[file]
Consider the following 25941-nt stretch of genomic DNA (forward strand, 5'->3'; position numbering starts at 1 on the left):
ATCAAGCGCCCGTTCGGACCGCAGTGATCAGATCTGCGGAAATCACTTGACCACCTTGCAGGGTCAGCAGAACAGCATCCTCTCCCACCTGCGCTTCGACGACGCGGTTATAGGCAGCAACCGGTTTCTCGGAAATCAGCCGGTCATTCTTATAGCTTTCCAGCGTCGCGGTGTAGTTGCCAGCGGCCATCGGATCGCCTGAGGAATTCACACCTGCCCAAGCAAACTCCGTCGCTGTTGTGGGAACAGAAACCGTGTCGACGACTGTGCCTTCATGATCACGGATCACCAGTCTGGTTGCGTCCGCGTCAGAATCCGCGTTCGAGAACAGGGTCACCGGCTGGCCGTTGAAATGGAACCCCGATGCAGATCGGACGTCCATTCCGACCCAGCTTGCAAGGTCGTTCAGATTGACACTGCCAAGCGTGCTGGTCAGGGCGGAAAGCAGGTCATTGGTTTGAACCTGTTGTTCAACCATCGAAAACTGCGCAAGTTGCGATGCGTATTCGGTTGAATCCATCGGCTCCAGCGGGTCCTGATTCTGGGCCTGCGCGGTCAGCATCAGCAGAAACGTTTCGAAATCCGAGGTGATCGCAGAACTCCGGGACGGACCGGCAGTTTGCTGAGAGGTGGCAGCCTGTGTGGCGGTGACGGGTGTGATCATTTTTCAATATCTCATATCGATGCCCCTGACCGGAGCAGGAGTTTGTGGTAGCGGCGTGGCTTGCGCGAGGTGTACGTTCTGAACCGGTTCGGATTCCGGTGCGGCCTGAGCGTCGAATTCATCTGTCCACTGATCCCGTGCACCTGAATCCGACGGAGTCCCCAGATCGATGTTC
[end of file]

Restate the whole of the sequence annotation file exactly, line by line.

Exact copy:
Consider the following 25941-nt stretch of genomic DNA (forward strand, 5'->3'; position numbering starts at 1 on the left):
ATCAAGCGCCCGTTCGGACCGCAGTGATCAGATCTGCGGAAATCACTTGACCACCTTGCAGGGTCAGCAGAACAGCATCCTCTCCCACCTGCGCTTCGACGACGCGGTTATAGGCAGCAACCGGTTTCTCGGAAATCAGCCGGTCATTCTTATAGCTTTCCAGCGTCGCGGTGTAGTTGCCAGCGGCCATCGGATCGCCTGAGGAATTCACACCTGCCCAAGCAAACTCCGTCGCTGTTGTGGGAACAGAAACCGTGTCGACGACTGTGCCTTCATGATCACGGATCACCAGTCTGGTTGCGTCCGCGTCAGAATCCGCGTTCGAGAACAGGGTCACCGGCTGGCCGTTGAAATGGAACCCCGATGCAGATCGGACGTCCATTCCGACCCAGCTTGCAAGGTCGTTCAGATTGACACTGCCAAGCGTGCTGGTCAGGGCGGAAAGCAGGTCATTGGTTTGAACCTGTTGTTCAACCATCGAAAACTGCGCAAGTTGCGATGCGTATTCGGTTGAATCCATCGGCTCCAGCGGGTCCTGATTCTGGGCCTGCGCGGTCAGCATCAGCAGAAACGTTTCGAAATCCGAGGTGATCGCAGAACTCCGGGACGGACCGGCAGTTTGCTGAGAGGTGGCAGCCTGTGTGGCGGTGACGGGTGTGATCATTTTTCAATATCTCATATCGATGCCCCTGACCGGAGCAGGAGTTTGTGGTAGCGGCGTGGCTTGCGCGAGGTGTACGTTCTGAACCGGTTCGGATTCCGGTGCGGCCTGAGCGTCGAATTCATCTGTCCACTGATCCCGTGCACCTGAATCCGACGGAGTCCCCAGATCGATGTTC